Gigaton Throwdown: Scale – Anything Else Is Peanuts!

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The week before last was the culmination of a labor of love for Sunil Paul and Claire Tomkins with the launch of the Gigaton Throwdown in DC after 18 months of hard work, researching and as I witnessed first hand coralling the efforts of other researchers.

What is the Gigaton Throwdown?

The Gigaton Throwdown Study was launched as a Clinton Global Initiative in 2007. It was started as a project to educate and inspire entrepreneurs, investors, and policy makers to think big about solving the climate crisis.  It was an effort to answer Sunil’s question, “What does it take to make a difference with clean energy technology?”

A team of entrepreneurs, investors, and business leaders teamed up with leading academics to answer this question.  I was privileged enough to join the writing team. Specifically, we asked how could any one of nine technology “pathways” scale up so each could avoid one billion tons a gigaton of greenhouse gas emissions per year, and do it by 2020.  We refer to this as “gigaton scale.” For an electricity generation technology, this is equivalent to an installed capacity of 205 gigawatts (GW) of carbon-free energy (at 100% capacity) in 2020.

These are the 9 technologies we analyzed in order to find out if they have the potential for achieving  gigaton scale:

• Biofuels

• Building efficiency

• Concentrating solar power

• Construction materials

• Geothermal

• Nuclear

• Plug-in hybrid electric vehicles
• Solar photovoltaics
• Wind

I was honored to contribute to the book by offering the national security perspective for supporting the adoption of clean energy and energy efficiency, it is a position I discuss a bit in my Memorial Day blog entry.  I tried to incorporate the perspectives of Jim Woolsey and others like him that chant about the importance of clean energy regularly.  I hope I managed to include a few issues that we don’t often think about in terms of national security… like how we will stretch our nation’s already strained military to patrol the newly exposed Northwest passage and energy resources in the Arctic.

The DC launch was a star studded event which was attended by some contributors and authors (alas… I was stuck in San Francisco on a project), lobbyists, entrepreneurs, investors, policy wonks, key members of the DOE and the White House Staff (Van Jones, John P. Holdren) and some of the  legislators (Senator Kerry) that the book was hoping to engage.

Dan Kammen, one of the lead authors in a number of the chapters, was there at the launch and described the endeavor nicely:

“The Gigaton Throwdown sets our collective sights on game changing combinations of science, technology and policy that can turn the needed levels of climate protection and energy security into a roadmap for laboratory-to-industry partnerships.”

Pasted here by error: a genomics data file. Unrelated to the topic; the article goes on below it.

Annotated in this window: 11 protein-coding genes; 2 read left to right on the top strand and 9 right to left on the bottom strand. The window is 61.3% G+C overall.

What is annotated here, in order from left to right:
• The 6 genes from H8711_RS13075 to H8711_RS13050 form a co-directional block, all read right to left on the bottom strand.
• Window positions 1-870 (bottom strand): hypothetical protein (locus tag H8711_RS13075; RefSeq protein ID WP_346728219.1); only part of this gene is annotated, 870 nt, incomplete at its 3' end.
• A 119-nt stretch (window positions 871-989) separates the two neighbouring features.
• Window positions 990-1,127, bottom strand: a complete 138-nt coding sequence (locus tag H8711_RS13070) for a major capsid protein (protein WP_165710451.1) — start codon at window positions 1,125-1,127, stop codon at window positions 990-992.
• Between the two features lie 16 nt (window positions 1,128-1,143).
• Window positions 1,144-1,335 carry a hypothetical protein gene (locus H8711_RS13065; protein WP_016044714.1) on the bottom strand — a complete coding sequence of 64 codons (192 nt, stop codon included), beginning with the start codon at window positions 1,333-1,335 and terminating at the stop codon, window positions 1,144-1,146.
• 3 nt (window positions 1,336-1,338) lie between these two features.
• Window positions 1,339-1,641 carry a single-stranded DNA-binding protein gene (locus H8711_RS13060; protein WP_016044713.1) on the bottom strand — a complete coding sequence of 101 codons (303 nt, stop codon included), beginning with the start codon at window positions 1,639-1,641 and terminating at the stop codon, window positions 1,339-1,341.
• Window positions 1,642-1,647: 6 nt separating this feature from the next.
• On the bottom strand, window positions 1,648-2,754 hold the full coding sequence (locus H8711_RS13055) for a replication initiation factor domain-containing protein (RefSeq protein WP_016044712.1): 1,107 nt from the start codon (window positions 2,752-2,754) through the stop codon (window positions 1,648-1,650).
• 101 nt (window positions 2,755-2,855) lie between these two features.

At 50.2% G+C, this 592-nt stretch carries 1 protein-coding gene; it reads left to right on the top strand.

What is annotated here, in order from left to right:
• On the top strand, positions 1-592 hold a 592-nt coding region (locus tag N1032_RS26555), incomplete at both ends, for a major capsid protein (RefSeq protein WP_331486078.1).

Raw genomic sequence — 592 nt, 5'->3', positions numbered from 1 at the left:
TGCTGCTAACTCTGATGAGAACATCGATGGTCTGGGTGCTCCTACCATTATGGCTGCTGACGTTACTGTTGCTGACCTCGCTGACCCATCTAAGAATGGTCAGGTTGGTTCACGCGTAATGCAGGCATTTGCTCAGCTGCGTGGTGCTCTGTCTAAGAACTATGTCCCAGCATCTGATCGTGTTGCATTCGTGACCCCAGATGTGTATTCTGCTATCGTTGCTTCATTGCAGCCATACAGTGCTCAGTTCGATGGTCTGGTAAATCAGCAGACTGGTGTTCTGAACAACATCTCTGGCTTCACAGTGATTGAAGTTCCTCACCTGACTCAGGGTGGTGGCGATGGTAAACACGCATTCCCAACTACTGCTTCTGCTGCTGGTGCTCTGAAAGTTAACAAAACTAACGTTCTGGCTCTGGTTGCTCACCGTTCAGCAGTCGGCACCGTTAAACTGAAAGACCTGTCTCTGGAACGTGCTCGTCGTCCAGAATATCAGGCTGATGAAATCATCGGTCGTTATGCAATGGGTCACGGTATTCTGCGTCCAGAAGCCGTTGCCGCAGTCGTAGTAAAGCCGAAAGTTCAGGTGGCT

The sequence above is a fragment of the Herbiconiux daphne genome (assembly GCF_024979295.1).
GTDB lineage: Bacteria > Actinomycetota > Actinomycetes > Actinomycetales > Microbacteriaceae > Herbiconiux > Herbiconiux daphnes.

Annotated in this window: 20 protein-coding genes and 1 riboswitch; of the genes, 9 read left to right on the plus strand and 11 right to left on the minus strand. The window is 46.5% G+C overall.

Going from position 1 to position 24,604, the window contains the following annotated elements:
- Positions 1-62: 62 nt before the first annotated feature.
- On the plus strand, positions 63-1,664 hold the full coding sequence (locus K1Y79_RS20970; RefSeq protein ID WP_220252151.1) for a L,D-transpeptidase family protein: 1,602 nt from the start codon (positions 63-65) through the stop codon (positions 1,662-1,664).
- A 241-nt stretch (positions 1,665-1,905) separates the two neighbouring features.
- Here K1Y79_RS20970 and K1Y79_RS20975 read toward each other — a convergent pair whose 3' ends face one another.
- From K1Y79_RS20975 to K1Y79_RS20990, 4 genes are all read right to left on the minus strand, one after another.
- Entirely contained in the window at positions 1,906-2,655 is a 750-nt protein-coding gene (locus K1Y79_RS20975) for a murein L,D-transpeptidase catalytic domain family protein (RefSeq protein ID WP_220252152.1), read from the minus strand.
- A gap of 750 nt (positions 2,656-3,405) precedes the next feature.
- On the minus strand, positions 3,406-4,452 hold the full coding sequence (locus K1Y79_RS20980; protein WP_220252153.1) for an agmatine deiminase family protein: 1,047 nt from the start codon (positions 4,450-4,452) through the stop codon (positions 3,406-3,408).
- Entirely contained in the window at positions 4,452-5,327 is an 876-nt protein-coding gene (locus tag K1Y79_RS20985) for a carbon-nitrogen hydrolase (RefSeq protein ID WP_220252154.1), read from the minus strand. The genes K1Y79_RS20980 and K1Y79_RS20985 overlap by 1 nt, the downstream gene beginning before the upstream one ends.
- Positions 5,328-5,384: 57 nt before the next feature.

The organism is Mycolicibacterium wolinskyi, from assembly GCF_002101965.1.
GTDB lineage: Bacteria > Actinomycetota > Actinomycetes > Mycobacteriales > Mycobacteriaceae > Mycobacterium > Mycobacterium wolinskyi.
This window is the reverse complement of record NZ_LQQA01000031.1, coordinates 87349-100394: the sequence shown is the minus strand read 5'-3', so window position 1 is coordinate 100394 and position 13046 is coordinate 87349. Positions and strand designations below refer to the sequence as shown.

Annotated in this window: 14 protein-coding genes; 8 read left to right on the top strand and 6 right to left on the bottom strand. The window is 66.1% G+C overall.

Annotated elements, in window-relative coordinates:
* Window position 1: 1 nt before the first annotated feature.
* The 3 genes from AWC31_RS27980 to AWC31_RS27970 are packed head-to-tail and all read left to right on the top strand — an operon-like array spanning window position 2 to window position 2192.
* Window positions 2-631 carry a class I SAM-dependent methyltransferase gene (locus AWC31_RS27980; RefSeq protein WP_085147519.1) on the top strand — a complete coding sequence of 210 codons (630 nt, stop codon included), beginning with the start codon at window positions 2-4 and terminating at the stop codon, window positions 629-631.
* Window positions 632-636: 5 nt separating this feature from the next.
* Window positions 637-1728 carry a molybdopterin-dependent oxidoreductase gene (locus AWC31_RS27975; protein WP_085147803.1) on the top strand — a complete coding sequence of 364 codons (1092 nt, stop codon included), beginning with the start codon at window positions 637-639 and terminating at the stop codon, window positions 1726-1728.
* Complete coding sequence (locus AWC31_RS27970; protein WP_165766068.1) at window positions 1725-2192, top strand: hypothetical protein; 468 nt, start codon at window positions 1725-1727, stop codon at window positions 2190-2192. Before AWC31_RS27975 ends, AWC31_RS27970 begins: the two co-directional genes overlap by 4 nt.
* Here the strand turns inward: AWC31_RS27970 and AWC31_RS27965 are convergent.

I can’t say it much better. The fact is that this is a huge issue that requires a massive mobilization of our technical, financial and educational resources and achieving gigaton scale in any of the technologies will require forward thinkers (like you?) in policy, research, finance, engineering and business.

I was very encouraged while working on the book, as I feel that we’ve reached a tipping point of sorts in terms of society acknowledging the magnitude of the challenge. I just hope we can come together as a community to continue to support policy makers that are trying to lay the foundation for this radical shift in our approach to consumption, energy, and lifestyle.

I’d suggest you take the time to at least read the overview or the chapters of the book that interest you most.  I challenge you to  free up the bottlenecks the book addresses in your own small (or big) way, because as Sunil says…

“We are at a crossroads, and the U.S. has an opportunity to become a leader in this new global sector if we act now. To us the choice is clear.”

For non-American readers, I challenge you to beat the US, this is healthy competition at it’s finest.

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  1. We have reached the kind of point where anything but thinking (and ultimately doing) big is not going to have a significant impact. Humankind can not afford to dawdle on environmental issues any more, and drastic measures have to be implemented to ensure our ultimate long-term survival as a species on this planet.

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